Robert J. Sawyer
Robert James Sawyer (born 29 April 1960) is a Canadian science fiction writer, dubbed "the dean of Canadian science fiction" by the Ottawa Citizen in 1999. He describes himself as a "hard science-fiction writer." His work often delves into metaphysics, à la Arthur C. Clarke, and philosophy; he very much comes from the school that says science fiction is the literature of ideas.
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- All page numbers are from the mass market paperback edition published by Tor ISBN 0-812-57108-8
- There was a small crucifix above the door to his room; it had been there since he’d been a little boy. He stared up at the tiny Jesus—but there was no point in praying. The die was cast; what was done was done.
- Chapter 3 (p. 30)
- ...but there, because there is no grace of God, go I.
- Chapter 25 (p. 179)
- He cursed himself for thinking anything this complex would end up not being a source of problems.
- Chapter 26 (p. 184)
- “‘Justice,’” he said, his breath coming out raggedly as he quoted another Nobel laureate—at that precise moment, he couldn’t remember which one—“‘is always delayed and finally done only by mistake.’”
- Chapter 41 (p. 326; apparently quoting George Bernard Shaw)
- All page numbers are from the mass market paperback edition published by Tor ISBN 978-0-8125-8034-1
- He who foresees calamities suffers them twice over.
- Chapter 1 epigram (p. 9; quoting Beilby Porteus)
- And Canadians didn’t like guns, either—they had no Second Amendment, or whatever damned thing it was that made Americans think they could go around armed.
- Chapter 9 (pp. 95-96)
- Free will is an illusion. It is synonymous with incomplete perception.
- Chapter 12 epigram (p. 123; quoting Walter Kubilius)
- You’re right to be skeptical—the world would be a better place if we were all a little less credulous.
- Chapter 13 (p. 137)
- There may be oodles of possible humans, but it is a finite number.
- Chapter 16 (p. 167)
Calculating God (2000)
- All page numbers are from the mass market paperback edition published by Tor ISBN 0-812-58035-4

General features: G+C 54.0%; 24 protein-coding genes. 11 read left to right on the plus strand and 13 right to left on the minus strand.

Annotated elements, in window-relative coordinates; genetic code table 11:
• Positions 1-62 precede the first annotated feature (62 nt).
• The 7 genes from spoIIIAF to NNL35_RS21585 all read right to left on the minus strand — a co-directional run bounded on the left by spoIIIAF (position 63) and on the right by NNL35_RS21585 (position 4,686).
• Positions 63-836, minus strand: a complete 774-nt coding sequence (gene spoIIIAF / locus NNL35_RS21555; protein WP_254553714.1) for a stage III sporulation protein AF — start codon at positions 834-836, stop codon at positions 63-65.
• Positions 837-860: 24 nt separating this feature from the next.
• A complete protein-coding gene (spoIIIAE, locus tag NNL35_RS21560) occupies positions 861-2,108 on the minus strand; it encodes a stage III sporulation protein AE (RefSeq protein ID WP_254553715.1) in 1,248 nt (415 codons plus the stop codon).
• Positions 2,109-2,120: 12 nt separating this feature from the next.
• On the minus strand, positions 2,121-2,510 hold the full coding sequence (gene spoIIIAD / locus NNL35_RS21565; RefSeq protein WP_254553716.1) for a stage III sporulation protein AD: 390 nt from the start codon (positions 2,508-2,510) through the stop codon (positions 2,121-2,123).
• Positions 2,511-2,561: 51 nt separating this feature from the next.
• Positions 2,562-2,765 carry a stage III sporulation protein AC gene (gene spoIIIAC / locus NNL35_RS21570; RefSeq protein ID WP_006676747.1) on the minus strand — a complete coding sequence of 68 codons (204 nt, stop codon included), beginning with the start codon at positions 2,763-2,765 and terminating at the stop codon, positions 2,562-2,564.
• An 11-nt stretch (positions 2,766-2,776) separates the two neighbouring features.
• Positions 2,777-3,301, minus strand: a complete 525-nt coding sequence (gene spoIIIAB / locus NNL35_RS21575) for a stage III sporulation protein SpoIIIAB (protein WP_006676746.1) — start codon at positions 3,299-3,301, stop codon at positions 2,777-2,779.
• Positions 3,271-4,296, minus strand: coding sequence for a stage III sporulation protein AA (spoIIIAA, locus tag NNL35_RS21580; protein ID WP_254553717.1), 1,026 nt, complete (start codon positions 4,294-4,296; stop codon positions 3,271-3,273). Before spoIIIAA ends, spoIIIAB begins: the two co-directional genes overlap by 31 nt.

- You humans seem to have a profound capacity for ignoring obvious evidence.
- Chapter 2 (p. 23)
- Not wanting to die was another universal constant, it seemed.
- Chapter 6 (p. 70)
- I did learn one valuable lesson, though.
I learned that you can’t choose the ways in which you’ll be tested.
- Chapter 7 (p. 77)
- Learning to ignore things is one of the great paths to inner peace.
- Chapter 14 (p. 137)
- As one of my Jewish friends has been known to observe, the Jews who survived World War II were either now atheists or hadn’t been paying attention.
- Chapter 14 (p. 140)
- I do remember her favorite expression: the Lord works in mysterious ways.
Perhaps so. But I found it hard to believe he would work in shoddy, haphazard ones.
- Chapter 17 (p. 165)
- I believe the creator may have a specific reason for wanting a universe that has life in it, and, indeed, as you say, for wanting multiple sentiences to emerge simultaneously. But it seems clear beyond dispute that the creator takes no interest in specific individuals.
- Chapter 17 (p. 170)
- I guess what it means is this: to be human is to be fragile. We are easily hurt, and not just physically. We are easily hurt emotionally, too. So, as you move through life, my son, try not to hurt others.
- Chapter 21 (p. 204)
- Sagan may not have believed in the God of the Bible, but he at least allowed the possibility of a creator.
Or did he? Carl was no more obliged to believe what he wrote in his sole work of fiction than George Lucas was required to believe in the Force.
- Chapter 24 (p. 227)
- The Lord works in mysterious ways. Mrs. Lansbury had always said that. Everything happens for a purpose.
Such bull. Such unmitigated crap. I felt my stomach knotting. Cancer didn’t happen for any purpose. It tore people apart; if a god did create life, then he’s a shoddy workman, churning out flawed, self-destructing products.
- Chapter 24 (pp. 230-231)
- Still, you must know that the fear of death is irrational; death comes to everyone.
- Chapter 25 (p. 235)
- “And of me you ask which choice you should make?” said the translator’s voice.
“Yes,” I said.
There was the sound of rocks grinding, followed by a brief silence, and then: “The moral choice is obvious,” said the Wreed. “It always is.”
“And?” I said. “What is the moral choice?”
More sounds of rocks, then: “Morality cannot be handed down from an external source.” ... “It must come from within.”
“You’re not going to tell me, are you?”
The Wreed wavered and vanished.
- Chapter 32 (p. 309; ellipsis represents a minor elision of description)
- Must God be defined in a way that places him or her beyond the scope of science?
I’d always believed that there was nothing beyond the scope of science.
And I still believe that.
Where do you draw the line?
Right here. For me, the answer was right here.
How do you define God?
Like this. A God I could understand, at least potentially, was infinitely more interesting and relevant than one that defied comprehension.
- Chapter 34 (p. 326)